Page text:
Short Term Limited Duration Insurance
On October 12, 2017, President Donald Trump issued an Executive Order that signals a sharp departure from the Obama administration’s policy relating to short term limited-duration insurance (STLDI) and may have significant impact to issuers and consumers of short-term medical plans. Frost Brown Todd’s prior legal updates on the development of the regulations referenced in the Executive Order can be found here: October 31, 2016 and July 6, 2016.
Section 1(b)(ii) of the Order criticized the 2016 regulations promulged by the U.S. Departments of Treasury, Labor, and Health and Human Services, which narrowed the Affordable Care Act exemptions for STLDI plans. Prior to the promulgation of these regulations, STLDI plans which provided coverage for less than 12 months were exempt from ACA requirements. Plans issued on or after January 1, 2017, with limited exceptions, only qualify for the exemption if they provide coverage for less than three months. As the Executive Order indicates, the regulations “restrict access to this market” by curtailing the availability of STDLI coverage.
Consumers who miss open enrollment or are in transition between employment positions must wait until the next open enrollment period before obtaining coverage through an exchange plan, unless a special enrollment life event occurs. This creates gaps in health care coverage that can leave consumers exposed to financial ruin should they incur medical expenses during their coverage gap. STDLI helps fill those gaps, but by truncating the ACA exemption to three months, the 2016 regulations left those with longer coverage gaps exposed to substantial risk, including individuals who did not qualify or were otherwise ineligible for ACA coverage.
Section 3 of the Executive Order announces the Trump Administration’s policy objective of expanding the availability of STLDI, and orders the Secretaries of the Departments of Treasury, Labor, and Health and Human Services to, within 60 days of the Order, “consider proposing regulations or revising guidance, consistent with law, to expand the availability of STLDI.” Section 3 also instructs the Secretaries to “consider allowing such insurance to cover longer periods and be renewed by the consumer.” By expanding the duration for exempt STLDI plans, the Trump Administration would help provide adequate coverage for consumers with longer health care coverage gaps.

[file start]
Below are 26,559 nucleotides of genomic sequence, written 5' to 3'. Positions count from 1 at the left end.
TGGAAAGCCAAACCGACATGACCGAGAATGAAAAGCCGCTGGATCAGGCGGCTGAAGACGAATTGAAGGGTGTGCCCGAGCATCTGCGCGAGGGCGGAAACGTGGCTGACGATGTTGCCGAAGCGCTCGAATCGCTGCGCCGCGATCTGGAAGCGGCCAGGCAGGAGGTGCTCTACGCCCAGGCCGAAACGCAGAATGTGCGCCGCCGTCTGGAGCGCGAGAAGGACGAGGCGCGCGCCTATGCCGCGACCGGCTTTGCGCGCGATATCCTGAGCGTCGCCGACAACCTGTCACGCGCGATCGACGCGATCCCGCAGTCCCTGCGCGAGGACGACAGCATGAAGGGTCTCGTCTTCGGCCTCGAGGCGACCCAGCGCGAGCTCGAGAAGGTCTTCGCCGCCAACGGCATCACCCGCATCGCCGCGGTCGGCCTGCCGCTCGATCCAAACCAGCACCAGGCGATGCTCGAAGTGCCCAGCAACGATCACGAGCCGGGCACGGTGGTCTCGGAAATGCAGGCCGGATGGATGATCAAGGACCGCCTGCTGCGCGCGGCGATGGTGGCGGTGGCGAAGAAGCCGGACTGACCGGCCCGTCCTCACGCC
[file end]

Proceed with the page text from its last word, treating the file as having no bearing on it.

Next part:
Should the Secretaries implement the regulatory changes suggested in the Order, insurers will once again be able to issue STDLI plans with longer durations, enabling consumers to obtain adequate coverage to fill gaps that may occur in the event that they lose coverage between open enrollment periods.
The 2016 regulations that shortened STLDI coverage to three months also limited the incidental medical coverage offered under travel insurance plans to six months. This greatly impacts travelers with trips lasting longer than six months who depend upon the medical coverage in their travel policies, including students traveling to and from the United States on extended study abroad programs. Although the Executive Order does not explicitly discuss travel insurance, the impending regulatory revisions may also address this limitation in the availability of travel insurance as part of the President’s overarching policy goal of promoting greater consumer choice in health insurance coverage.